So I’ve been in an awful writing slump lately. Really, it’s kind of a creativity slump in general. Writing and sketching, which I’m usually so desperate to make more time for, have both ticked a few notches down on the totem pole. (On the plus side, my house has been a lot cleaner than usual and I’ve rearranged most of the furniture. So yay?)

I can get into the details later (or maybe not), but the short of it is that my confidence as a writer is perhaps not quite shattered, but pretty darned cracked. And it’s hard to write like that. So I’ve found it more difficult than usual lately to affix butt to chair and get some work done. Luckily, the world keeps spinning even when I’m mired in the vast wastes of the Pity Bogs (sad trombone).

My local chapter of the Alaska Writer’s Guild, being awesome like it is, had rounded up another local author to present at one of our monthly chapter meetings. I opened the email, chin in hand, and there was a picture of the author, Paul Greci (you can find his MG survival adventure here). And I knew the guy. I saw him just about every day when I picked my kid up from school.Greci

I like supporting local authors, and I like supporting teachers, and I already planned to buy the book for my son, so I basically had to go. UGHHHHH. Hubby was happy to kick me out the door (because this is another aspect of my creativity slump- the doldrums often go hand-in-hand with a deep and abiding resentment of anything that forces me to leave the house, no matter how soul-crushingly bored I am), and off I went for a little me time, titled “Paul’s Twisted Path to Publication”.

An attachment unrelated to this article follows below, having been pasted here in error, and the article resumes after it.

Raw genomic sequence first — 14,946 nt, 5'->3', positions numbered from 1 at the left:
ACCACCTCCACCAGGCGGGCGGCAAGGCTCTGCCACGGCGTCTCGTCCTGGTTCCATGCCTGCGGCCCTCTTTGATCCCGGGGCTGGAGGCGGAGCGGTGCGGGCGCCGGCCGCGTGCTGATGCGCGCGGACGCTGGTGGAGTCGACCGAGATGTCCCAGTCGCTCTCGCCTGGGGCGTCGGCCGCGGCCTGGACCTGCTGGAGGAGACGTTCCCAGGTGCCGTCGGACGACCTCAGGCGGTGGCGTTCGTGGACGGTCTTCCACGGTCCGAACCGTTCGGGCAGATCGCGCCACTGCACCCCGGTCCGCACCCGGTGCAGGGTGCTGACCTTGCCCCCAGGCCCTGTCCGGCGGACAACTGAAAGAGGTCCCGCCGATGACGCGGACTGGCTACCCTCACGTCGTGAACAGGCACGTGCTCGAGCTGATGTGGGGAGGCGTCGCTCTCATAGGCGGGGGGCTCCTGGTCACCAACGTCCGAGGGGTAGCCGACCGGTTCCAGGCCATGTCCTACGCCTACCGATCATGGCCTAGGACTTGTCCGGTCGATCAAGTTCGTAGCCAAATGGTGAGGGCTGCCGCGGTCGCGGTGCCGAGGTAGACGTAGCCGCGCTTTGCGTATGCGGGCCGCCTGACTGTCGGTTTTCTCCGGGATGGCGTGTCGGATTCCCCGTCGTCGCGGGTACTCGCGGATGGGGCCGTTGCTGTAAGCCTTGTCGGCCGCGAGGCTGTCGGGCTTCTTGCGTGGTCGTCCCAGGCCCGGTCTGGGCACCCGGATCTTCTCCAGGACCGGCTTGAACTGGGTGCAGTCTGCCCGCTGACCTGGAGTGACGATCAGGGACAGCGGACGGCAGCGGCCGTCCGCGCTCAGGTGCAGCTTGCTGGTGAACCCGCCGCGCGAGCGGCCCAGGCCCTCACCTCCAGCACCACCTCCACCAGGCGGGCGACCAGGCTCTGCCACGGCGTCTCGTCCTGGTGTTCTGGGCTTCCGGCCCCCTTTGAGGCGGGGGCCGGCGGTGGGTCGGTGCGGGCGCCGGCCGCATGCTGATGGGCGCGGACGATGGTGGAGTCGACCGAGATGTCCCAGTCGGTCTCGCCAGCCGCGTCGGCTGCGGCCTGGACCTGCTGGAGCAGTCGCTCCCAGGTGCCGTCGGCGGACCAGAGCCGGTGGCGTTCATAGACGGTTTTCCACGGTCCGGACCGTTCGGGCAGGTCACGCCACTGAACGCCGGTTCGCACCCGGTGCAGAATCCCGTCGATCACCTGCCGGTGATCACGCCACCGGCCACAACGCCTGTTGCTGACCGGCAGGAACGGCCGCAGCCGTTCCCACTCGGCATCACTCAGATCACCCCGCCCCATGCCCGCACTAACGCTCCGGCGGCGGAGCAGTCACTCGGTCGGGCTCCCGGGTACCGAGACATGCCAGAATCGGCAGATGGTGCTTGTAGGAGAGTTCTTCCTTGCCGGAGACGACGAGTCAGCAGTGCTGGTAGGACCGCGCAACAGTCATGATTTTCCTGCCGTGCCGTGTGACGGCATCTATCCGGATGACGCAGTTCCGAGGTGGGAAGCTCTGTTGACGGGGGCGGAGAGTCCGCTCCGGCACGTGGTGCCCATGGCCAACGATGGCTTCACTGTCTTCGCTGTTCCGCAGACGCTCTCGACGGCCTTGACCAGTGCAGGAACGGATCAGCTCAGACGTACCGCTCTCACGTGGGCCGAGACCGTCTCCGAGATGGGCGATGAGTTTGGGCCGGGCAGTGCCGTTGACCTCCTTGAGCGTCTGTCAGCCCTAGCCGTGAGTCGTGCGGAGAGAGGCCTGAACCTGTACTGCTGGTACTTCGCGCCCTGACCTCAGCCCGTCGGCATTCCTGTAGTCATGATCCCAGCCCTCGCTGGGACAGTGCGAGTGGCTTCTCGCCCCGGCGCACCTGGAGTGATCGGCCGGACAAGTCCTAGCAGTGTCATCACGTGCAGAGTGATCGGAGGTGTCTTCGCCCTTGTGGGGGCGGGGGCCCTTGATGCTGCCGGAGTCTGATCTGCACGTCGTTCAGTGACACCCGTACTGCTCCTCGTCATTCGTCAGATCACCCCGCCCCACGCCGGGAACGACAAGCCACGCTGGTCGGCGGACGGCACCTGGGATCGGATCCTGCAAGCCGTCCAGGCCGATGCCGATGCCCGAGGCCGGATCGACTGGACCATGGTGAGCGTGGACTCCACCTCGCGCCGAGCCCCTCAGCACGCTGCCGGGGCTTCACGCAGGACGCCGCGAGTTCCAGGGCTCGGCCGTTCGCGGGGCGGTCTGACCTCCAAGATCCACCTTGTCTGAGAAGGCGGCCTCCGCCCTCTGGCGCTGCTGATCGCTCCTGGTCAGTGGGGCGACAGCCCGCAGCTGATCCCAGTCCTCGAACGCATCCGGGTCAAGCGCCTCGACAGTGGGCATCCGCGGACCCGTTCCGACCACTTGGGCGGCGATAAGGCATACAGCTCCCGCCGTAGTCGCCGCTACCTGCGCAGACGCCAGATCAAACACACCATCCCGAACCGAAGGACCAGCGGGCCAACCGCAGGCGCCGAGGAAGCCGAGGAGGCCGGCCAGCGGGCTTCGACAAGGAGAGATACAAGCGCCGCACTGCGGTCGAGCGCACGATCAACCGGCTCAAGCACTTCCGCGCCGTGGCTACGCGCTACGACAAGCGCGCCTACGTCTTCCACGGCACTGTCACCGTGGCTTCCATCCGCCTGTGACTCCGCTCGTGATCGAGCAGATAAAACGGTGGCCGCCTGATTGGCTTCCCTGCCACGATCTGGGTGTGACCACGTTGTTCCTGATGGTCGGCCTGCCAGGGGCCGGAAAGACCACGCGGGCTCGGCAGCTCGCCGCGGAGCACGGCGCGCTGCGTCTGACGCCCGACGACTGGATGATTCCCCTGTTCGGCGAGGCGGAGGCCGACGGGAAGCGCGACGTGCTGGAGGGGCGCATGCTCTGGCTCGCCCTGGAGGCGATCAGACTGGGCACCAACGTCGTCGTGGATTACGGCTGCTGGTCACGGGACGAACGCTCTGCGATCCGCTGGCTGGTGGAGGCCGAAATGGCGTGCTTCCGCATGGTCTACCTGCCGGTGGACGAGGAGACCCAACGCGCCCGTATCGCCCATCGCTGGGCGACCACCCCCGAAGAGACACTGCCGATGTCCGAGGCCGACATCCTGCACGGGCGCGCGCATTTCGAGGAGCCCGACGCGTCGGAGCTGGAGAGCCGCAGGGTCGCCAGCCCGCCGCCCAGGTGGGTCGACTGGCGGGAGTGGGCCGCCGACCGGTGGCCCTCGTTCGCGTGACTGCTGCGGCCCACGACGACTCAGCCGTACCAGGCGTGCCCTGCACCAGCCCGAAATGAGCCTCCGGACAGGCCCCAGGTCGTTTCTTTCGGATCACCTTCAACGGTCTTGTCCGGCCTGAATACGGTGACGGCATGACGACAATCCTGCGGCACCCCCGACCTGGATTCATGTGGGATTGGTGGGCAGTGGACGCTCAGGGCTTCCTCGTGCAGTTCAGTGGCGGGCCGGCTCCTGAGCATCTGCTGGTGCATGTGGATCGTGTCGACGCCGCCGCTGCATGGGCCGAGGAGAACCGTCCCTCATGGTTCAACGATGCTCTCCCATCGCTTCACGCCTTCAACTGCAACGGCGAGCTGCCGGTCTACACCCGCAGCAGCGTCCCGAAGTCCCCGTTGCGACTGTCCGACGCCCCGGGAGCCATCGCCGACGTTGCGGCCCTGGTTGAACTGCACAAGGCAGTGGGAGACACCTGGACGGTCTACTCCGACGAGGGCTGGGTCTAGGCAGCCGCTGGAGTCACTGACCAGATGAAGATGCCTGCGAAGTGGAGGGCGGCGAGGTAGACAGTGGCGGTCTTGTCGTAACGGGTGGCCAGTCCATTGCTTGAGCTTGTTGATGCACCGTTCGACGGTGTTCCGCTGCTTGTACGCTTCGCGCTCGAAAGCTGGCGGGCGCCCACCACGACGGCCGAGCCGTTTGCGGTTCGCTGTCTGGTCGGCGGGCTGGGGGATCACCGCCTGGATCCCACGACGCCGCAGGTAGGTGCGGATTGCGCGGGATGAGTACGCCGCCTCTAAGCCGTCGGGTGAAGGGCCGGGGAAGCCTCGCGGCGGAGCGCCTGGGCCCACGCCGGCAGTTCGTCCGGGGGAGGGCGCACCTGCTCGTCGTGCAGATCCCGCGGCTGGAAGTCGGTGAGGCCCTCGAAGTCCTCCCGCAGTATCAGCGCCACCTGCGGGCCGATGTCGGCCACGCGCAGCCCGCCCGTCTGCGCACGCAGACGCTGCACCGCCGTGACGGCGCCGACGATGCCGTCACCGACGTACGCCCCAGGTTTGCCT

You know how you go without someone for a really long time and it’s fine, but then you see them again and have this sudden upswelling of throat-clenching emotion? How you don’t realize how much you’ve missed them until you don’t have to anymore? I got this same emotion listening to Mr. Greci’s presentation. It was exactly what I needed to hear, without my realizing what I needed to hear. I just needed someone to tell me, “Rejections suck. But keep going.”

And tell me he did. Paul Greci has been meandering his way through the sticky underbelly of the writing world for a decade. He went through five books, 200 rejections, and two agents before finally publishing his first novel. His clarion call was persistence.

I get moody after every rejection, no matter how pie-in-the-sky the query was. 200 rejections and still plugging along is just staggering. I listened with budding awe as he spoke of disappointments, dead ends, and door after door closed in his face. When asked about how he kept going, he told us about asking himself the very same question I was then asking myself: “Why not me?”